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Lying in Early Modern English CultureFrom the Oath of Supremacy to the Oath of Allegiance$
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Andrew Hadfield

Print publication date: 2017

Print ISBN-13: 9780198789468

Published to Oxford Scholarship Online: September 2017

DOI: 10.1093/oso/9780198789468.001.0001

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The Religious Culture of Lying

The Religious Culture of Lying

Chapter:
(p.115) 3 The Religious Culture of Lying
Source:
Lying in Early Modern English Culture
Author(s):

Andrew Hadfield

Publisher:
Oxford University Press
DOI:10.1093/oso/9780198789468.003.0004

Chapter 3 explores the varieties of religious belief and religious debates about the nature of lying, in particular whether there was a need to declare religious belief to hostile authorities or whether it was possible to equivocate or practise ‘mental reservation’ even if one could not actually lie. The chapter explores discourses of martyrdom and arguments about the limits of testifying one’s faith, as well as how authorities were to be obeyed or disobeyed. It outlines the implications of the beliefs of a variety of diverse religious groups such as the Jesuits, varieties of Protestants, and those whom Calvin labelled ‘Nicodemites’. The chapter comments on the vitriolic debate between Thomas More and William Tyndale; John Donne’s major treatise Pseudo-Martyr; Nathaniel Woodes’s strange play The Conflict of Conscience; Calvin and Foxe and other Reformation writers.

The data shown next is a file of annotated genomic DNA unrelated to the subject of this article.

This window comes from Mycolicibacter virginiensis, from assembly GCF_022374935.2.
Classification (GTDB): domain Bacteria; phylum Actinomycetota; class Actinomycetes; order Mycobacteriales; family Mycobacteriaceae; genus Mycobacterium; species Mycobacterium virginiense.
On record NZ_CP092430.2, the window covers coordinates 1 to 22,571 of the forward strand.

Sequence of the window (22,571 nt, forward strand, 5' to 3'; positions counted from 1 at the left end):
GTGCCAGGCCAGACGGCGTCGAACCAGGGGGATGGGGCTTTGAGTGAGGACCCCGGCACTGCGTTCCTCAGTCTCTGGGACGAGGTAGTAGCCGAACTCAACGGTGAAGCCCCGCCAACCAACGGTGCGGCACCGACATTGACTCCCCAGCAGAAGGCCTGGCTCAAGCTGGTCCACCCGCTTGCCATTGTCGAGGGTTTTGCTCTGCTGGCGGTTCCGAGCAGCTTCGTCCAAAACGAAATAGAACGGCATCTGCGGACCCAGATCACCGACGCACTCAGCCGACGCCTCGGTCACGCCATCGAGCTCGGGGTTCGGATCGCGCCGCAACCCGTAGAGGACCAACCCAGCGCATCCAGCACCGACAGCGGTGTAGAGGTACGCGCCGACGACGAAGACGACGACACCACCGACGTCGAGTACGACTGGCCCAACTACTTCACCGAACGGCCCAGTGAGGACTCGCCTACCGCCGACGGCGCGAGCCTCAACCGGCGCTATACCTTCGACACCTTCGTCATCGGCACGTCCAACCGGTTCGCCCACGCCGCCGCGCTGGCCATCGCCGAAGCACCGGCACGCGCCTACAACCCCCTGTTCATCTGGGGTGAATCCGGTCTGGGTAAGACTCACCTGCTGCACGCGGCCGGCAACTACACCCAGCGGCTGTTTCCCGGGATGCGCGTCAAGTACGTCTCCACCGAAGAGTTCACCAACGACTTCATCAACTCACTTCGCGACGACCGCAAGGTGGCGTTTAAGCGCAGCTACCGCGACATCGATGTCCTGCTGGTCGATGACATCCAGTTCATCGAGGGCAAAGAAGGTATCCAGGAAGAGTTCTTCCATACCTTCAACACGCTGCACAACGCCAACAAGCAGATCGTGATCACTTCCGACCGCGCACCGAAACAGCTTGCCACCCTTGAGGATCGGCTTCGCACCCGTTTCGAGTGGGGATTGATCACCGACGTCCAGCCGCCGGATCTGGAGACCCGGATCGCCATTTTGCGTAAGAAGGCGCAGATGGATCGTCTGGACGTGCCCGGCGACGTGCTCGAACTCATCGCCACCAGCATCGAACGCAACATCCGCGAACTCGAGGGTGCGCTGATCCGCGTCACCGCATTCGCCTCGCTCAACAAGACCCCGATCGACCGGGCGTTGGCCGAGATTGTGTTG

Keywords:   More, Tyndale, Nicodemism, Foxe, Jesuits, Donne, conscience, papacy

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